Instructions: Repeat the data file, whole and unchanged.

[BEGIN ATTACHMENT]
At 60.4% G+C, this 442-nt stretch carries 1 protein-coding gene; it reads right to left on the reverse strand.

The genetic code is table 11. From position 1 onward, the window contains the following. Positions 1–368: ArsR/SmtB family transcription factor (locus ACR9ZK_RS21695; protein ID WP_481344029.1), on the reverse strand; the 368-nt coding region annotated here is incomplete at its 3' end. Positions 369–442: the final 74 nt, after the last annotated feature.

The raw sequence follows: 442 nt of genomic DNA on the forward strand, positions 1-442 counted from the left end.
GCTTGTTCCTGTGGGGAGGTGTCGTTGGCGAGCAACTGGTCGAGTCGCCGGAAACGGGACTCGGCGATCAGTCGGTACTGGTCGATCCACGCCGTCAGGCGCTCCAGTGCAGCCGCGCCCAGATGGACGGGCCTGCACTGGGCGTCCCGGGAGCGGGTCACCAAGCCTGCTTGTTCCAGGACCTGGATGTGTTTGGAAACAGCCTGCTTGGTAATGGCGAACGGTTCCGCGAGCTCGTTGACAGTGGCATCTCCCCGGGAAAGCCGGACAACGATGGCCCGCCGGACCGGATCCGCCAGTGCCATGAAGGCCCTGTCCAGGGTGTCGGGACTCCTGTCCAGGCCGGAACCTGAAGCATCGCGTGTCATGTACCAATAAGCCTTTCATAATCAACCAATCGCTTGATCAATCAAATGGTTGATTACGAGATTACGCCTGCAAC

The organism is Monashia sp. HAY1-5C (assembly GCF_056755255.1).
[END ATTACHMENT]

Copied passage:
At 60.4% G+C, this 442-nt stretch carries 1 protein-coding gene; it reads right to left on the reverse strand.

The genetic code is table 11. From position 1 onward, the window contains the following. Positions 1–368: ArsR/SmtB family transcription factor (locus ACR9ZK_RS21695; protein ID WP_481344029.1), on the reverse strand; the 368-nt coding region annotated here is incomplete at its 3' end. Positions 369–442: the final 74 nt, after the last annotated feature.

The raw sequence follows: 442 nt of genomic DNA on the forward strand, positions 1-442 counted from the left end.
GCTTGTTCCTGTGGGGAGGTGTCGTTGGCGAGCAACTGGTCGAGTCGCCGGAAACGGGACTCGGCGATCAGTCGGTACTGGTCGATCCACGCCGTCAGGCGCTCCAGTGCAGCCGCGCCCAGATGGACGGGCCTGCACTGGGCGTCCCGGGAGCGGGTCACCAAGCCTGCTTGTTCCAGGACCTGGATGTGTTTGGAAACAGCCTGCTTGGTAATGGCGAACGGTTCCGCGAGCTCGTTGACAGTGGCATCTCCCCGGGAAAGCCGGACAACGATGGCCCGCCGGACCGGATCCGCCAGTGCCATGAAGGCCCTGTCCAGGGTGTCGGGACTCCTGTCCAGGCCGGAACCTGAAGCATCGCGTGTCATGTACCAATAAGCCTTTCATAATCAACCAATCGCTTGATCAATCAAATGGTTGATTACGAGATTACGCCTGCAAC

The organism is Monashia sp. HAY1-5C (assembly GCF_056755255.1).